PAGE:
It’s been brewing for years, some say decades. Successful company’s generate lot’s of cash but investing in current lines of business seldom propels corporations into new markets.

So what can they do?

  • Buy startups – yes, doing so can move corporations into new markets, obtain new technology and perhaps, even a functioning product.  However, they often invest in  unproven technology, asymmetrical organizations and mistaken ROIs.
  • Invest internally – yes, they can certainly start new projects, give it resources and let it run it’s course.  However, they burden most internal project teams with higher overhead, functioning perfection, and loftier justification.

Another approach trumpeted by Cisco and others in recent years is spin-out/spin-in which is probably a little of both.   Here a company can provide funding, developers, and even IP to an entity that is spun out of a company.  The spin-out is dedicated to producing some product in a designated new market and then if goals are met, can be spun back into the company at a high, but fair price.

The most recent example is Cisco’s spin-in Insieme that is going after SDN and Open Flow networking but their prior success with Andiamo and it’s FC SAN technology is another one.  GE, Intel and others have also tried this approach with somewhat less success.

Corporate R&D today

Most company’s have engineering departments with a tried and true project management/development team approach that has stage gates, generates  requirements, architects systems, designs components and finally, develops products.   A staid, steady project cycle which nevertheless is fraught with traps, risks and detours.  These sorts of projects seem only able to enhance current product lines and move products forward to compete in their current markets.

But these projects never seem transformative.  They don’t take a company from 25% to 75% market share or triple corporate revenues in a decade.  They typically fight a rear-guard action against a flotilla of competitors all going after the same market, at worst trying not to lose market share and at best gain modest market share, where possible.

How corporation’s succeed at internal R&D

But there are a few different models that have generated outsized internal R&D success in the past.  These generally fall into a few typical patterns.  We discuss two below.

One depends on visionary leadership and the other on visionary organizations.  For example, let’s look at IBM, AT&T’s Bell Labs and Apple.

IBM R&D in the past and today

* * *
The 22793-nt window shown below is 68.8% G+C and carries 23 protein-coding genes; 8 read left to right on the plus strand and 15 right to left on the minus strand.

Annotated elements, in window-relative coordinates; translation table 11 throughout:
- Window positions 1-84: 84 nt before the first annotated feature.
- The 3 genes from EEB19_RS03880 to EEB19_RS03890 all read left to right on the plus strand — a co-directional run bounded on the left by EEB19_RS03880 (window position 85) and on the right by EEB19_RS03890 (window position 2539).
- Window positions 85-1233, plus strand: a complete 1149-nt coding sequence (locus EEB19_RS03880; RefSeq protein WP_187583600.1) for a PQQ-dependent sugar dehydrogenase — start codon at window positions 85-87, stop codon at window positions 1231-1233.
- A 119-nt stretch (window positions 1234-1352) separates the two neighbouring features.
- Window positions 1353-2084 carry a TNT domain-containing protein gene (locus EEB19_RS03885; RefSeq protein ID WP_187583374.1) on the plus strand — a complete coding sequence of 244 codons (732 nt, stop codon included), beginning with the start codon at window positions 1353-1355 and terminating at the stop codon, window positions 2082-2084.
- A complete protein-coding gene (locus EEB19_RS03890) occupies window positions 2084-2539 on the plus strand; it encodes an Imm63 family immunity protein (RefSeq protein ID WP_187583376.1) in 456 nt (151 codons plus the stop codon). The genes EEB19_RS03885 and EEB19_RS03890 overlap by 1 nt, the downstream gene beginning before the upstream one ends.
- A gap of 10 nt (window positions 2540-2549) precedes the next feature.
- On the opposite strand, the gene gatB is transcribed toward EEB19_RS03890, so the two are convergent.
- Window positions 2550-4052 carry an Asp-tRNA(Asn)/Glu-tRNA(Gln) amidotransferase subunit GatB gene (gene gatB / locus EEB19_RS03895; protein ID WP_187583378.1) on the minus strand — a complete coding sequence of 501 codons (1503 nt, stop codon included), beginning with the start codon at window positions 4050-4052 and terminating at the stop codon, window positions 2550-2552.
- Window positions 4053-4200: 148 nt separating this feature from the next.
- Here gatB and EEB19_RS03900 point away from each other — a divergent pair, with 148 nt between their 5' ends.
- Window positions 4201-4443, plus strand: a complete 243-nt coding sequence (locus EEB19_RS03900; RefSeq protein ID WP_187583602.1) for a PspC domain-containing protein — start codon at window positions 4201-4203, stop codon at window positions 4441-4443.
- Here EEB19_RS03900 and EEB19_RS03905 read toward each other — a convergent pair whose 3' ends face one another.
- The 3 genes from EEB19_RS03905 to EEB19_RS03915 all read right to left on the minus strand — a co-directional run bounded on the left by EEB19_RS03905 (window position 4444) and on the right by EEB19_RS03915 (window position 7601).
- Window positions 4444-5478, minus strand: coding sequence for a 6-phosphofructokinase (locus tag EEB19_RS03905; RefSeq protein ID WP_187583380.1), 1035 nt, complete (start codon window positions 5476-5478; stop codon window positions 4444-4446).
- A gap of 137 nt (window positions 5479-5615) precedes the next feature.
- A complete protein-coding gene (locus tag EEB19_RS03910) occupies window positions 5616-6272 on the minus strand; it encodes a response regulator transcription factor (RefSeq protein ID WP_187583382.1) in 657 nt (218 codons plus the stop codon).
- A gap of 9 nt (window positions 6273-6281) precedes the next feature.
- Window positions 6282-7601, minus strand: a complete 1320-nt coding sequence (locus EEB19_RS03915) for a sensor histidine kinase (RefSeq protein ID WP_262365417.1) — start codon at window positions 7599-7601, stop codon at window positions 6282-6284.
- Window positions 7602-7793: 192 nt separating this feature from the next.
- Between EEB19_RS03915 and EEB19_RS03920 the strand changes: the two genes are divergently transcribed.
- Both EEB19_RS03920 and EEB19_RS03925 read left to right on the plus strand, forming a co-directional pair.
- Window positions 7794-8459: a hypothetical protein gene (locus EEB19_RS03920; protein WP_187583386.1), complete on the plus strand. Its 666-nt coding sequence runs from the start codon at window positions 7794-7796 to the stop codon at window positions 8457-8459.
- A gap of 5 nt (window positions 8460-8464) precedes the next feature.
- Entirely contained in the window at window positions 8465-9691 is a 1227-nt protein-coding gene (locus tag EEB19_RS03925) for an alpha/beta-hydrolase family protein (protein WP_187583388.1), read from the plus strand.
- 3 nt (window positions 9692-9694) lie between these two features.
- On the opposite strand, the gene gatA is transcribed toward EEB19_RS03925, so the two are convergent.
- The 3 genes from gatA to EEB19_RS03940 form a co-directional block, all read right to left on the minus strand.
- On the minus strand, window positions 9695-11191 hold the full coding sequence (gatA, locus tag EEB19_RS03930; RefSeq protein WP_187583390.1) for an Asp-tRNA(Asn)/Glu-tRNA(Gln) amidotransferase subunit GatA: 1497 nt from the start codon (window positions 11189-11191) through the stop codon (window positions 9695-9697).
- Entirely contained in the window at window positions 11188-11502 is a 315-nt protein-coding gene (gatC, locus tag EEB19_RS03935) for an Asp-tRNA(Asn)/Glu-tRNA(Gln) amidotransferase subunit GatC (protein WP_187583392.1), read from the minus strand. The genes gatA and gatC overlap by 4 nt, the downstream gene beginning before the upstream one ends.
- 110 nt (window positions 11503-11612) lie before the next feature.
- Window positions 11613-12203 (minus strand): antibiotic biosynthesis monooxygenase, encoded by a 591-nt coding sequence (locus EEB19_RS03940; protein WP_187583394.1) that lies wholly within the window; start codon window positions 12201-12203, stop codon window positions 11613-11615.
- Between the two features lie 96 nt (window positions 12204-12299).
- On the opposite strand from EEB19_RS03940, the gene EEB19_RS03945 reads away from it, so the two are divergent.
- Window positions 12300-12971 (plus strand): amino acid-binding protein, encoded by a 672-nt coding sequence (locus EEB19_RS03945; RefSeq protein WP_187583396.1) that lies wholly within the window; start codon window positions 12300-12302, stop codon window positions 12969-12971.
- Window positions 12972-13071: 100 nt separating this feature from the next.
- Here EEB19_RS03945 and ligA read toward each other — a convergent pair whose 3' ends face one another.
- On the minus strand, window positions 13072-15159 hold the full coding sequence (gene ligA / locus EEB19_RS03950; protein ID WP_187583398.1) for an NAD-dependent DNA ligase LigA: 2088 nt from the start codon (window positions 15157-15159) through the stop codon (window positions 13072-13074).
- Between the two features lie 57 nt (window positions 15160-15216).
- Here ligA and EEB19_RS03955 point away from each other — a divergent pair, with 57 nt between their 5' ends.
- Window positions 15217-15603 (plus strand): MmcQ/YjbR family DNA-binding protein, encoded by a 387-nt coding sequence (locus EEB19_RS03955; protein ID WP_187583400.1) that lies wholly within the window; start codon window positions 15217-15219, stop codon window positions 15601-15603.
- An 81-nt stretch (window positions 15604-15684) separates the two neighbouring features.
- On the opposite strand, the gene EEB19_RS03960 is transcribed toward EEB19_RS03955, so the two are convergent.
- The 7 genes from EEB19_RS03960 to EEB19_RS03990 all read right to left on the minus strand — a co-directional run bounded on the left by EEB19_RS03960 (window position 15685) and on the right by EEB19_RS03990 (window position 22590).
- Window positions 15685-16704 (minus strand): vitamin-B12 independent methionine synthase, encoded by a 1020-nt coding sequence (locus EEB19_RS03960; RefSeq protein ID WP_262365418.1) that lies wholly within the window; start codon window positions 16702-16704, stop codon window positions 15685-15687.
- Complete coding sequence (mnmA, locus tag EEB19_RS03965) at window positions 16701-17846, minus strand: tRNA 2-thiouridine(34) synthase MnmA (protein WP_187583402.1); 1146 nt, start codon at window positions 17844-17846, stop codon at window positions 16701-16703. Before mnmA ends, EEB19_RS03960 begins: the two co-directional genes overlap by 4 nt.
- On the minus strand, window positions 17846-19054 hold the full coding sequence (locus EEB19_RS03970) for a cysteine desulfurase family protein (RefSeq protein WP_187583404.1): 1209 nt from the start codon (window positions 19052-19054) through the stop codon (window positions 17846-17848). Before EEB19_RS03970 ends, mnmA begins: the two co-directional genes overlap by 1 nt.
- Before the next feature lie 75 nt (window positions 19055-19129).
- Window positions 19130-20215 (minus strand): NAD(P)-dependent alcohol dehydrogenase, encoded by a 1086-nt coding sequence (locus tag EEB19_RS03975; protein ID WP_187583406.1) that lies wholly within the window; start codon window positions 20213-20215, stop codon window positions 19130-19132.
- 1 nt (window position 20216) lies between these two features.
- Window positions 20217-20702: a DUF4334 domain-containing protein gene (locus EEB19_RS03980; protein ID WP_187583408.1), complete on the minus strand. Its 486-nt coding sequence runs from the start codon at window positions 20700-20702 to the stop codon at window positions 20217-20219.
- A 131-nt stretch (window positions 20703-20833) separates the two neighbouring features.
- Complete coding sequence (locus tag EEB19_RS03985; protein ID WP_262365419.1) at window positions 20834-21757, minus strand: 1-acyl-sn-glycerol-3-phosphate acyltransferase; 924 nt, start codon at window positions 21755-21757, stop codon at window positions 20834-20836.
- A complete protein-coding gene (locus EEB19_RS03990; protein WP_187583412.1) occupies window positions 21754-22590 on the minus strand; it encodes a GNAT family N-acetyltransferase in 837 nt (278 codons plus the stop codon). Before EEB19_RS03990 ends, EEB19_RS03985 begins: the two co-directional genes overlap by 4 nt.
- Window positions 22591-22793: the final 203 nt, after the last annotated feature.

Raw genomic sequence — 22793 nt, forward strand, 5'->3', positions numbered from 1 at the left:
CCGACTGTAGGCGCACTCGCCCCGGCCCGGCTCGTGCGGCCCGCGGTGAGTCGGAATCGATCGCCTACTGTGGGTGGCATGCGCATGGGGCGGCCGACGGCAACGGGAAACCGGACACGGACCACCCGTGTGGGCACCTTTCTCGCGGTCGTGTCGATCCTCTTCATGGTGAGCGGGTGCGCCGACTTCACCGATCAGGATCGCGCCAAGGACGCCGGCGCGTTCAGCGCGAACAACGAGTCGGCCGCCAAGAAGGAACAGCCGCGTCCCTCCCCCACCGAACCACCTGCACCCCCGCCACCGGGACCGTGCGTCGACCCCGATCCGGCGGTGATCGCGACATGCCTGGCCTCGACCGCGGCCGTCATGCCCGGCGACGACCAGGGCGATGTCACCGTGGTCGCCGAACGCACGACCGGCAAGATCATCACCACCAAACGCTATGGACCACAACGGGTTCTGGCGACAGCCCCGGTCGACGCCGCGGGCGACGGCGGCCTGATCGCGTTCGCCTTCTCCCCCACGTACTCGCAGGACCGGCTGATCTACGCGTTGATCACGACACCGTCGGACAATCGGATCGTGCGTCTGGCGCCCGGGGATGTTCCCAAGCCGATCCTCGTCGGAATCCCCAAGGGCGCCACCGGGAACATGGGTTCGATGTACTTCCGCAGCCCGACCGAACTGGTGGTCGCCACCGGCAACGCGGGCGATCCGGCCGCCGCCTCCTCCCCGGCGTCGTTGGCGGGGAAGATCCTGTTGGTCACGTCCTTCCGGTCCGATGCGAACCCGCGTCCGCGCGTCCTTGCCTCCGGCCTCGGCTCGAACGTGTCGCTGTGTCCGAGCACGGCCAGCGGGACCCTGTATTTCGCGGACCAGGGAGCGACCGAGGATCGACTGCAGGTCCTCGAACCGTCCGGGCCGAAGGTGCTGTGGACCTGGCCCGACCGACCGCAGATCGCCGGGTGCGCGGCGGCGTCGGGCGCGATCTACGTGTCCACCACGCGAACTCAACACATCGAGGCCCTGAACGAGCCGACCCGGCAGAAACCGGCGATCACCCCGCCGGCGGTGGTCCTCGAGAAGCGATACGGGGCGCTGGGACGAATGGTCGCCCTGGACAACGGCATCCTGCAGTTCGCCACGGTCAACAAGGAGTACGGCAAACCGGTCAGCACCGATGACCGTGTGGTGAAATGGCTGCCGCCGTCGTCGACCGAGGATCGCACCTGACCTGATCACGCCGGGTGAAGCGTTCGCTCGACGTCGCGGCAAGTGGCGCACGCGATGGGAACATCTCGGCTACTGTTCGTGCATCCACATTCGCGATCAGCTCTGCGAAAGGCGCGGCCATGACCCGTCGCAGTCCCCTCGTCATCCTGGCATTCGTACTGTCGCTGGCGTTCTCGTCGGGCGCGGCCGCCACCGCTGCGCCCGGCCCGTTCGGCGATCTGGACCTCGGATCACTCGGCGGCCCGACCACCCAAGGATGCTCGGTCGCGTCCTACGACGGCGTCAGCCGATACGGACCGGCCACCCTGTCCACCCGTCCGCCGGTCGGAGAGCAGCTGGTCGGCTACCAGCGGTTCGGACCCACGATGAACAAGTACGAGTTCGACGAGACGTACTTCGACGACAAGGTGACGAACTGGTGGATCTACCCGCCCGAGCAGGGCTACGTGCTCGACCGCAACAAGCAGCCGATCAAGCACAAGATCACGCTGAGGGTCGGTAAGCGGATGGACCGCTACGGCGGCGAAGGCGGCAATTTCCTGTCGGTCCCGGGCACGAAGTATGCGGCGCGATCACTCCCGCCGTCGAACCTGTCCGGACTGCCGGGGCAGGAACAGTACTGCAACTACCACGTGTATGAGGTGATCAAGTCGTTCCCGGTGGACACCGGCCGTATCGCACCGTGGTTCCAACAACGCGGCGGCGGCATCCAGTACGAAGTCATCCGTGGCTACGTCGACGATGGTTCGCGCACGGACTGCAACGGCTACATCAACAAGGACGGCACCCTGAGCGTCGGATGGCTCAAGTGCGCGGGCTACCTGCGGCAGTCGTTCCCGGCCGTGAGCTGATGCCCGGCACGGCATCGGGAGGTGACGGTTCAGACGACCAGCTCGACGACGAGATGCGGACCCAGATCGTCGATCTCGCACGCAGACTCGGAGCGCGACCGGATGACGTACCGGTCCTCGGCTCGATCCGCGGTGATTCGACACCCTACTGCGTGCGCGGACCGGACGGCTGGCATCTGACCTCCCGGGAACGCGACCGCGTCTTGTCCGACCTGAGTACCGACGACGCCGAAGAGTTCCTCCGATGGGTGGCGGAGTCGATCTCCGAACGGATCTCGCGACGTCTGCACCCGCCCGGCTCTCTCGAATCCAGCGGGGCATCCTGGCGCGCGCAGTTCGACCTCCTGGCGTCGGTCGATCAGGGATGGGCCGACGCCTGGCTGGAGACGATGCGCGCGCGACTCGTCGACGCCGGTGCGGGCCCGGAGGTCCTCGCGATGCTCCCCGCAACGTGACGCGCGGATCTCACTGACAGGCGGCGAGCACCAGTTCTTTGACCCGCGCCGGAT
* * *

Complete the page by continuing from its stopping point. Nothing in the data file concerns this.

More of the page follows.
First, examine IBM whose CEO, Thomas J. Watson Jr. bet the company on System 360 from 1959 to 1964.  That endeavor cost them ~$5B at the time but eventually catapulted them from one of many computer companies to almost a mainframe monopoly for two decades years.  They created an innovative microcoded, CISC architecture, that spanned a family of system models, and standardized I/O with common peripherals.  From that point on, IBM was able to dominate corporate data processing until the mid 1980’s.  IBM has arguably lost and found their way a couple of times since then.

However as another approach to innovation in 1945, IBM Research was founded.  Today IBM Research is a well funded, independent research lab that generates significant IP in super computing, artificial intelligence and semiconductor technology.

Nonetheless, during the decades since 1945, IBM Research struggled for corporate relevance.  Occasionally coming out with significant IT technology like relational databases, thin film recording heads, and RISC architectures. But arguably such advances were probably put to better use outside IBM.  Recently, this seems to have changed and we now see significant technology moving IBM into new markets from IBM Research.

AT&T and Bell Labs

Bell  Labs is probably the most prolific research organization the world has seen.  They invented statistical process control, the transistor, information theory and probably another dozen or so Nobel prize winning ideas. Early on most of their technology made it into the Bell system but later on they lost their way.

Their parent company AT&T, had a monopoly on long distance phone service, switching equipment and other key technologies in USA’s phone system for much of the twentieth century.  During most of that time Bell Labs was well funded and charged with advancing Bell system technology.

Nonetheless, despite Bell Labs obvious technological success, in the end they mostly served to preserve and enhance the phone system rather than disrupt it.  Some of this was due to justice department decrees limiting AT&T endeavors. But in any case, like IBM research much of Bell Labs technology was taken up by others and transformed many markets.

Apple yesterday and today

Then there’s Apple. They have almost single handedly created three separate market’s, the personal computer, the personal music player and the tablet computer markets while radically transforming the smart phone market as well.   In every case there were sometimes, significant precursors to the technology, but Apple was the one to catalyze, popularize and capitalize on each one.

Apple II was arguably the first personal computer but the Macintosh redefined the paradigm.  The Mac wasn’t the great success it could have been, mostly due to management changes that moved Jobs out of Apple.  But it’s potential forced major competitors to change their products substantially.

When Jobs returned, he re-invigorated the Mac.  After that, he went about re-inventing the music player, the smart phone and tablet computing.

Could Apple have done all these without Jobs, I doubt it.  Could a startup have taken any of these on, perhaps but I think it unlikely.

The iPod depended on music industry contracts, back office and desktop software and deep technological acumen.  None of these were exclusive to Apple nor big corporations.  Nevertheless, Jobs saw the way forward first, put the effort into making them happen and Apple reaped the substantial rewards that ensued.

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In part 2 of the Road to R&D success we propose some options for how to turn corporate R&D into the serious profit generator it can become.  Stay tuned

To be continued …

Image: Replica of first transistor from Wikipedia